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Wednesday, 1 December 2004
Page: 69


Senator CONROY (2:49 PM) —My question is to Senator Coonan, the Minister for Communications, Information Technology and the Arts. Can the minister confirm for the Senate that Telstra boss Dr Ziggy Switkowski agreed to step down this morning as CEO and is entitled to receive a payout of over $2 million? Can the minister confirm that, under Dr Switkowski, thousands of Telstra employees have lost their jobs, billions of dollars have been lost overseas and Telstra's share price has gone down significantly—lowering the value of the shareholding of millions of Australians—from more than $8 when he was appointed in 1999 to less than $5 today? As the government is the majority shareholder in Telstra, is the minister satisfied that Dr Switkowski's $2 million golden handshake is justified given Telstra's performance in recent years?


Senator COONAN (Minister for Communications, Information Technology and the Arts) —I thank Senator Conroy for his question. I am glad that he has found time to pay a bit of attention to his shadow portfolio because it is a portfolio where issues change from day to day. The government was advised this morning of Dr Switkowski's decision to step down from the position of CEO of Telstra on or before 1 July next year. It was, of course, a decision reached by Dr Switkowski in consultation with the Telstra board. As to Dr Switkowski's remuneration—and I think the terms of Dr Switkowski's remuneration have been up on Telstra's web site for about a year—the payout, as I understand it, is $2.09 million as well as accrued leave and incentive payments. He will also receive fixed remuneration in lieu of notice should he go before 1 July.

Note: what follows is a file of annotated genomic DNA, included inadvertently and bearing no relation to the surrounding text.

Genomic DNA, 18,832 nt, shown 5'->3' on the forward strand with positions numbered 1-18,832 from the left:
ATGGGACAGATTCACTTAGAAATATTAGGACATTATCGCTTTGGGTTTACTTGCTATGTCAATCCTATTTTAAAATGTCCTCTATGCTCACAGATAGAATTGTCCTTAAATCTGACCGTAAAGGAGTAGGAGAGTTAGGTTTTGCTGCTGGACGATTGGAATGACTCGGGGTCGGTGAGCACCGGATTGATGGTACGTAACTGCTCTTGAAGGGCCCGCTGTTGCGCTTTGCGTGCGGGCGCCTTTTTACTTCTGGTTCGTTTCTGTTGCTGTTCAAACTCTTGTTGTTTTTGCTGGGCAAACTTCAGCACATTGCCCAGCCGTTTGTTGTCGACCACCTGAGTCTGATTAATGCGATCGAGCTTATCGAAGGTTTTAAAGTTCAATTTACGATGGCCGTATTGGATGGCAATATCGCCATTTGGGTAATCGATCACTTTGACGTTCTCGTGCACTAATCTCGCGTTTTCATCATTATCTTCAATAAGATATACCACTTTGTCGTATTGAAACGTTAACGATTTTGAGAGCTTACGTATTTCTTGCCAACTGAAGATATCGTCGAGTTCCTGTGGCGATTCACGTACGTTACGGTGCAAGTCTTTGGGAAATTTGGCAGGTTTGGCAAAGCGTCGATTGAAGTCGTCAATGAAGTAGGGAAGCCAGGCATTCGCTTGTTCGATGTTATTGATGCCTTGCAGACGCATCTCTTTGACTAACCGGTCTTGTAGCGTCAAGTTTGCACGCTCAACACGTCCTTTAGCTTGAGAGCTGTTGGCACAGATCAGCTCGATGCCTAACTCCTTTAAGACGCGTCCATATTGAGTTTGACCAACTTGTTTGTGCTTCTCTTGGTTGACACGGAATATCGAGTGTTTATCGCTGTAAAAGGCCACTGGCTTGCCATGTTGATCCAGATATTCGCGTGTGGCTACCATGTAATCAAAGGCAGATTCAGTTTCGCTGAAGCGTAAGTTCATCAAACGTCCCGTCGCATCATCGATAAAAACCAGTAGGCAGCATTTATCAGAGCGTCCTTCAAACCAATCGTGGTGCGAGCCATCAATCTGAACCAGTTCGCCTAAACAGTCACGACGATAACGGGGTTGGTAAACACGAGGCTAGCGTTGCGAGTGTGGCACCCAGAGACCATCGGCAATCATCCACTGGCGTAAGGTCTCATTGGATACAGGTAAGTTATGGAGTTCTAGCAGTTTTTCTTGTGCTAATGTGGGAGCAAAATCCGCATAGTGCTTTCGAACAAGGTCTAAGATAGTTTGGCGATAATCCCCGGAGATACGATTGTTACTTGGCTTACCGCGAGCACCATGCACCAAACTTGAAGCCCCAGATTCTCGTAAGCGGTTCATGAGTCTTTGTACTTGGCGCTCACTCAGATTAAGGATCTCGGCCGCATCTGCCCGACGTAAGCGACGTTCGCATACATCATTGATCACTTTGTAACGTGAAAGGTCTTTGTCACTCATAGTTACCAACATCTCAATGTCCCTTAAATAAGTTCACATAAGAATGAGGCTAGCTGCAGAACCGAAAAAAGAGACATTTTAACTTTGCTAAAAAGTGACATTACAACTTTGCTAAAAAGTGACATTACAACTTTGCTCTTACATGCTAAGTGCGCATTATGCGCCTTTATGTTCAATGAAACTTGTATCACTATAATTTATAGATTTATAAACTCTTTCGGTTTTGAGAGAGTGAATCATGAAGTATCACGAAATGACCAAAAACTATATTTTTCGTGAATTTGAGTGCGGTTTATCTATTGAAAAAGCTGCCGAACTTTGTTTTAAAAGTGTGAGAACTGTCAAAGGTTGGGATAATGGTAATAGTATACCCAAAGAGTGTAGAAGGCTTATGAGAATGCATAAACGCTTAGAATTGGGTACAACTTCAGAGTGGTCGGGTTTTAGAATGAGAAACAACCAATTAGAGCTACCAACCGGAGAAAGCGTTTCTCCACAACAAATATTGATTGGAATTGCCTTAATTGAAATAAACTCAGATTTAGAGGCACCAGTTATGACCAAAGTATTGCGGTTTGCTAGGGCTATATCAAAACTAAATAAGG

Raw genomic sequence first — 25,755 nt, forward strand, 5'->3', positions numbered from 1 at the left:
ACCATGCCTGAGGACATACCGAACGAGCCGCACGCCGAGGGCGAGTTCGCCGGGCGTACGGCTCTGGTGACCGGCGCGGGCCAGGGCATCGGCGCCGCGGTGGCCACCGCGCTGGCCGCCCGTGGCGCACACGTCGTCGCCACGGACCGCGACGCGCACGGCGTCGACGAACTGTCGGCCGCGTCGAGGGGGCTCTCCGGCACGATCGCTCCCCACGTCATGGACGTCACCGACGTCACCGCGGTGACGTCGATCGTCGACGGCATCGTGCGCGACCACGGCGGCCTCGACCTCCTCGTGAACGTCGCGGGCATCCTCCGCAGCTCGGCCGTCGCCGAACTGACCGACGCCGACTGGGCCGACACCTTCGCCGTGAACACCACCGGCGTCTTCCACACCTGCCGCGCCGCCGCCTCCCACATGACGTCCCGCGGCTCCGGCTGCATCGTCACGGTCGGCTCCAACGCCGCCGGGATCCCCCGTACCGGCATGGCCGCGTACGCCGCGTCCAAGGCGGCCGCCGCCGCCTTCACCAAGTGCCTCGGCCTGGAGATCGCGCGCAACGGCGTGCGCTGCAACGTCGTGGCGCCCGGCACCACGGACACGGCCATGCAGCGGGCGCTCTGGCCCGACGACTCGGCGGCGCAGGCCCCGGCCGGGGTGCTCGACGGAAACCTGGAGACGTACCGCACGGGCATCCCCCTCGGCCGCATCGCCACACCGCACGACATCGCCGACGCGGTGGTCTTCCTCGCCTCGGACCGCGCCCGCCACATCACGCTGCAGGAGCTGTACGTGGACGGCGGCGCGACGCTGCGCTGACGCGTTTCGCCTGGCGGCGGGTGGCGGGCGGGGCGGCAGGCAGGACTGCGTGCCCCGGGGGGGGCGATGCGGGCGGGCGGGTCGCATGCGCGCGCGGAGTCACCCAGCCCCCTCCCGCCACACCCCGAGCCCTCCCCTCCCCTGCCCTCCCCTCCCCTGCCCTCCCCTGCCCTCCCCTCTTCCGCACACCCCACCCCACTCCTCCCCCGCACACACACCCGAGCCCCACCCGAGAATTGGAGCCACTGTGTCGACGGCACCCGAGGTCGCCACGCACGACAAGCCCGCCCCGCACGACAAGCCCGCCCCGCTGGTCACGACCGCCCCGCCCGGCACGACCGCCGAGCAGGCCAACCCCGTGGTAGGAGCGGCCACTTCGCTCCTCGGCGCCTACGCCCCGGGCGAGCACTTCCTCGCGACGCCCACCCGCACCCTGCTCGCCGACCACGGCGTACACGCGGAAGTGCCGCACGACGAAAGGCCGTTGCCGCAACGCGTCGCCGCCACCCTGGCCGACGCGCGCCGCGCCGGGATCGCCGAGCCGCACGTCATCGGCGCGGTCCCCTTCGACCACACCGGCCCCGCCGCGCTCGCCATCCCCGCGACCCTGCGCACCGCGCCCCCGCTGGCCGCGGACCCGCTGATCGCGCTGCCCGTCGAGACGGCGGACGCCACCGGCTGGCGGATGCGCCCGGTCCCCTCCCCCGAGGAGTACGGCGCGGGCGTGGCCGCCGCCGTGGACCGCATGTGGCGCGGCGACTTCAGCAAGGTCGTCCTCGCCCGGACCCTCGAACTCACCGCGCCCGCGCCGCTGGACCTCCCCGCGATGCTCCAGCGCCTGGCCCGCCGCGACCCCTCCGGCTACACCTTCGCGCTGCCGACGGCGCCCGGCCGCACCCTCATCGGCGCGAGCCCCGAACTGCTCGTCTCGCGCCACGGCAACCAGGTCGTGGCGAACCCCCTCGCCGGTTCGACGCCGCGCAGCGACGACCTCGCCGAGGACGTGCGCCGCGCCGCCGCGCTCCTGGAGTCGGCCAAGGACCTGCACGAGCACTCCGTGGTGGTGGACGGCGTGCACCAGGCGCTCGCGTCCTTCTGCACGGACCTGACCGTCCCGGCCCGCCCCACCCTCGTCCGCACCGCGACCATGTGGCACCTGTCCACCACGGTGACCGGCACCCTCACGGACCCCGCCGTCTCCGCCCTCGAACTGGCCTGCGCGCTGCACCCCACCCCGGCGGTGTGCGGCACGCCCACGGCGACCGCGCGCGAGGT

As Senator Conroy would know, the government certainly does not seek to intervene in the remuneration decisions of companies. Our approach is to ensure that there is full disclosure by directors and that boards are accountable to their shareholders for remuneration decisions. As Senator Conroy would know from the very lengthy discussion in this chamber about it, the Corporate Law Economic Reform Program (Audit Reform and Corporate Disclosure) Act 2004, fondly known to all in here as CLERP 9, significantly enhances the director and executive remuneration disclosures that are made in annual reports. The important thing is that there be transparency in disclosure, and that is certainly what has happened here. Among the information that needs to be disclosed, partly due to my colleague Senator Campbell's close attention to this issue in the whole of the CLERP 9 process, is post-employment benefits, including retirement benefits and contributions and other arrangements to benefit employees following cessation of employment.

As everyone would be aware, Telstra, as a result of its corporatisation by a previous Labor government, is subject to these and all other corporate law requirements. So there is nothing remarkable about Dr Switkowski's remuneration, which is subject to contract and properly disclosed to shareholders. In fact, the board, as I understand it, would be adhering to this contractual arrangement that has been notified and up on Telstra's web site for over a year. I am not at all sure what Senator Conroy is seeking to derive from this because, on my understanding, Dr Switkowski's remuneration was certainly not at the top of executive bands and payouts. The particular issue that needs to be emphasised is that, while these kinds of payments are important, it is really important that there is appropriate disclosure. That is exactly what has happened in this instance.


Senator CONROY —Mr President, I ask a supplementary question. The key issue here is performance and the golden handshake and whether Dr Switkowski is entitled to it. Can the minister confirm that one of the preconditions for the sale of Telstra is for the share price to reach at least $5.25? In light of the rise in Telstra's share price when rumours of Dr Switkowski's demise as CEO circulated recently and of Telstra's plummeting share price during Dr Switkowski's stint as CEO, hasn't the government sacrificed Switkowski to sell Telstra?


Senator COONAN (Minister for Communications, Information Technology and the Arts) —Dr Switkowski's payout has been well and truly publicised. It has been on Telstra's web site for about a year. In fact, in my earlier answer I specified what that was. The clear point about this is that it has been disclosed and it is an appropriate contractual obligation for Telstra to adhere to in coming to an arrangement with Dr Switkowski, whether he goes before or on 1 July.